- Do gay tourists and locals face life in prison in Uganda thanks to tax exempt money US churches send to this African nation?
- Should the United Nations, including it’s World Tourism Organization (UNWTO) condemn Uganda?
- Should organizations preaching responsible tourism urge tour operators and airlines to boycott tourism to this African country?
- Should countries issue travel warnings?
- Should the United States and the Western World initiate immediate trade sanctions and cut of foreign aid to Uganda?
- Should churches in the United States be held responsible for urging the Ugandan government by sending their tax exempt donations to Uganda to have this law passed?
These are the questions being posed by gay activists following a law that is about to be signed in Uganda that puts not only local Ugandan citizens but visitors at danger.
Ugandan gay activists have accused some of their country’s political and religious leaders of being influenced of American evangelicals who want to spread their anti-gay campaign in Africa after not being successful at home in the United States. Who is supporting these churches with tax deductible money earned in the United States?
A prominent Ugandan gay group singled out Scott Lively, a Massachusetts evangelical, and sued him in March 2012 under the Alien Tort Statute, which allows non-citizens to file suit in the U.S. if there is an alleged violation of international law.
On Friday (14 February 2014), the watchdog group Human Rights First expressed “deep concern” over news that the bill will be signed into law, saying it “will have severely adverse consequences for the human rights of lesbian, gay, bisexual, and transgender (LGBT) people as well as other Ugandans.”
After 14 medical experts presented a report that homosexuality is not genetic but a social behavior, Uganda’s president Yoweri Museveni is going to sign the bill that may land homosexuals in prison for life, officials have said after the leader’s meeting with the ruling party lawmakers.
The president’s spokesman Ofwono Opondo wrote on Twitter that the president’s decision was influenced by a report by certain “medial experts.”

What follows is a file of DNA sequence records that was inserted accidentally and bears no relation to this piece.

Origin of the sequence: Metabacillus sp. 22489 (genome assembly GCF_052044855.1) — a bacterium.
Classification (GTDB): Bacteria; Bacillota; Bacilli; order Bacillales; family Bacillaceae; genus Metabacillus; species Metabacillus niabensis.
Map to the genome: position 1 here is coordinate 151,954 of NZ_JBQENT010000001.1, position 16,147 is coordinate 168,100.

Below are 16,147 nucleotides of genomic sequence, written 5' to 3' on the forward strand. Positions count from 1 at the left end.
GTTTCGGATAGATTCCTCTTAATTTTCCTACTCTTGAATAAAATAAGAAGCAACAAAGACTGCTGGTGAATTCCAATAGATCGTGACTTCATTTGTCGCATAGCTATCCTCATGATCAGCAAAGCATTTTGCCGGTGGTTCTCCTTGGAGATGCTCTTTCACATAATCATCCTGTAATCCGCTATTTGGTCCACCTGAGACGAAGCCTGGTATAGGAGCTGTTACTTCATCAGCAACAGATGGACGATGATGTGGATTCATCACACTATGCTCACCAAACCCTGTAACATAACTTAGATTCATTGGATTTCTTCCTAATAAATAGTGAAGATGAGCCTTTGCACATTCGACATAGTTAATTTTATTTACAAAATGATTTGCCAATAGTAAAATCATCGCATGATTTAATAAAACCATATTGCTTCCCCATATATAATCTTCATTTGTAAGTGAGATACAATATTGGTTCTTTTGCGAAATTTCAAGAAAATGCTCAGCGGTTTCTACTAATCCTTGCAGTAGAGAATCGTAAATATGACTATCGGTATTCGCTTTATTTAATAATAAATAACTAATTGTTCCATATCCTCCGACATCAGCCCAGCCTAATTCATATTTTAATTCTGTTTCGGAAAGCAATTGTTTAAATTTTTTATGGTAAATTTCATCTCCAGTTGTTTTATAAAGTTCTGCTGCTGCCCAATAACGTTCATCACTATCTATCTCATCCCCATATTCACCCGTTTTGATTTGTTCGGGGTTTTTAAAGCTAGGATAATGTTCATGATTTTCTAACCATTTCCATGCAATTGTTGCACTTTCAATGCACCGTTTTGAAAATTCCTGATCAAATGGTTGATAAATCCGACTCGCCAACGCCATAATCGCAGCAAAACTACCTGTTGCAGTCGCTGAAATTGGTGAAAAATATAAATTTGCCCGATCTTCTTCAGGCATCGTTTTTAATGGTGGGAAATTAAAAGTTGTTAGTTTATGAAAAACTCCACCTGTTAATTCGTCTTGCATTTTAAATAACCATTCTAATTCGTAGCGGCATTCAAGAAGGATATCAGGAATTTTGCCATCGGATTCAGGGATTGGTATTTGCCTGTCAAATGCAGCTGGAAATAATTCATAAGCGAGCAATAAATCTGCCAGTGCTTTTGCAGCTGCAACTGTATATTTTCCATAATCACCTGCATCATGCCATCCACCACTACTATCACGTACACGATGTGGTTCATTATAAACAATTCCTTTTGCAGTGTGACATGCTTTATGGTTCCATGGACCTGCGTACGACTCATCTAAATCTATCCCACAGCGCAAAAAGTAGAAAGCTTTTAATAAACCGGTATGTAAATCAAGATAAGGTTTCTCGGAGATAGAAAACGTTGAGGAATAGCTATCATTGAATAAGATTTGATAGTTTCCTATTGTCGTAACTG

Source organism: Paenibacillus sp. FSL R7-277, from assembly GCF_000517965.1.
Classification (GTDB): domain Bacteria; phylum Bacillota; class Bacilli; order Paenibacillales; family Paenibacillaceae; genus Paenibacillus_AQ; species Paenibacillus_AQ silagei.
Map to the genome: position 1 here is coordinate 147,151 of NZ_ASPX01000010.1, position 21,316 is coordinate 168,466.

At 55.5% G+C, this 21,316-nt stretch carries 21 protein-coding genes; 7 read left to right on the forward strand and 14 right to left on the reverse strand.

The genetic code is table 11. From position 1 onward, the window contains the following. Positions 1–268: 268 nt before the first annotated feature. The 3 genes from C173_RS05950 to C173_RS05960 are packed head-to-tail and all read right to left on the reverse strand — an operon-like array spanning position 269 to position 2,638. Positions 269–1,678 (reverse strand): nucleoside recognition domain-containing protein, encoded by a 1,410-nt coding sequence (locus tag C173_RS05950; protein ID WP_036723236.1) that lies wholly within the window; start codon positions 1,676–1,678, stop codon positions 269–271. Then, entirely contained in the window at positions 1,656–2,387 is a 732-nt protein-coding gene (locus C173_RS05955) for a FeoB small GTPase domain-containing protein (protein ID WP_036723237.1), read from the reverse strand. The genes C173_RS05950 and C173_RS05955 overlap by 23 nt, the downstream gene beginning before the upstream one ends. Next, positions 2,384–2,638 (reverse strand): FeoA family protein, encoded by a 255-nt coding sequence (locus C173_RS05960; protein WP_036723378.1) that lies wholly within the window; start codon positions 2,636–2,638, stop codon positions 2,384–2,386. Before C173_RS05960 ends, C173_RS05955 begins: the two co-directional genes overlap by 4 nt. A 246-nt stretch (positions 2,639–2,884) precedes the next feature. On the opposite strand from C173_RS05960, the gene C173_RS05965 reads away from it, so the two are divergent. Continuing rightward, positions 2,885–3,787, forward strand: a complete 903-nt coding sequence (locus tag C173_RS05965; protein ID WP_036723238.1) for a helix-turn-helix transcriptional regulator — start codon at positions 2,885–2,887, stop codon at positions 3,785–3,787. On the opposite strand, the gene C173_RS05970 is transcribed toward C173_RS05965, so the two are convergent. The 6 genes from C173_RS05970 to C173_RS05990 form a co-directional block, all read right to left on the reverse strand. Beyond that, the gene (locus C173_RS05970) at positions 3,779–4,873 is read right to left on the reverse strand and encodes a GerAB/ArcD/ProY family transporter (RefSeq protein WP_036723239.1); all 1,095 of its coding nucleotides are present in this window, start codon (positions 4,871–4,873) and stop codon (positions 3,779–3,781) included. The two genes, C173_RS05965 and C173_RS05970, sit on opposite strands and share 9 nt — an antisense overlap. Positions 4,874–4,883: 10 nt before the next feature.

The spokesman added that the president “welcomed the development as a measure to protect Ugandans from social deviants.”
After the meeting of the National Resistance Movement (NRM) ruling partyon Friday, where the findings were presented, a spokesperson for the party conference Evelyn Anite told reporters that the president will “sign the bill.”
Anite added that the scientists who prepared the report were from the country’s Health Ministry.
“(Museveni) declared that he would sign the bill since the question of whether one can be born a homosexual or not had been answered,” Anite said in a statement as cited by Reuters.
A ministerial committee examining the issue formally stated that homosexuality is “merely an abnormal behavior which may be learned through experiences in life”.
Musevini indicated in January that he could shelve the bill, believing that homosexuality is an issue requiring the “rehabilitation” of the individual, but calling it too severe. However, after the bill’s passing in parliament on December 20, he has increasingly been pushed by his party to sign the legislation.
The new law will see life imprisonment become the norm for what the government believes to be especially aggravated acts of homosexuality.
This term implies sexual intercourse in which one of the partners is infected with HIV, or ones involving disabled persons or minors, as well as “repeated sexual offences” between consenting aduts. As far as officiating at gay weddings is concerned, the new bill proposes seven years’ jail time for the priest.
But even the life sentence is a far cry from what the law’s proponents originally suggested – the death penalty for homosexual acts.
The news has prompted an outcry from human right advocates. Watchdog group Human Rights First expressed “deep concern” over news that the bill will be signed into law, saying it “will have severely adverse consequences for the human rights of lesbian, gay, bisexual, and transgender (LGBT) people as well as other Ugandans.”
Varying degrees of punishment for homosexuality exist in at least 37 African countries.
For the majority of countries on the continent, homosexuality is not a question of rights, but of culture and values. For instance, so much as recognizing that a same-sex relationship even exists is outlawed in the majority of countries, excluding only Senegal, Ethiopia and Saint Helena (UK territory) – which appear to have no opinion on the matter.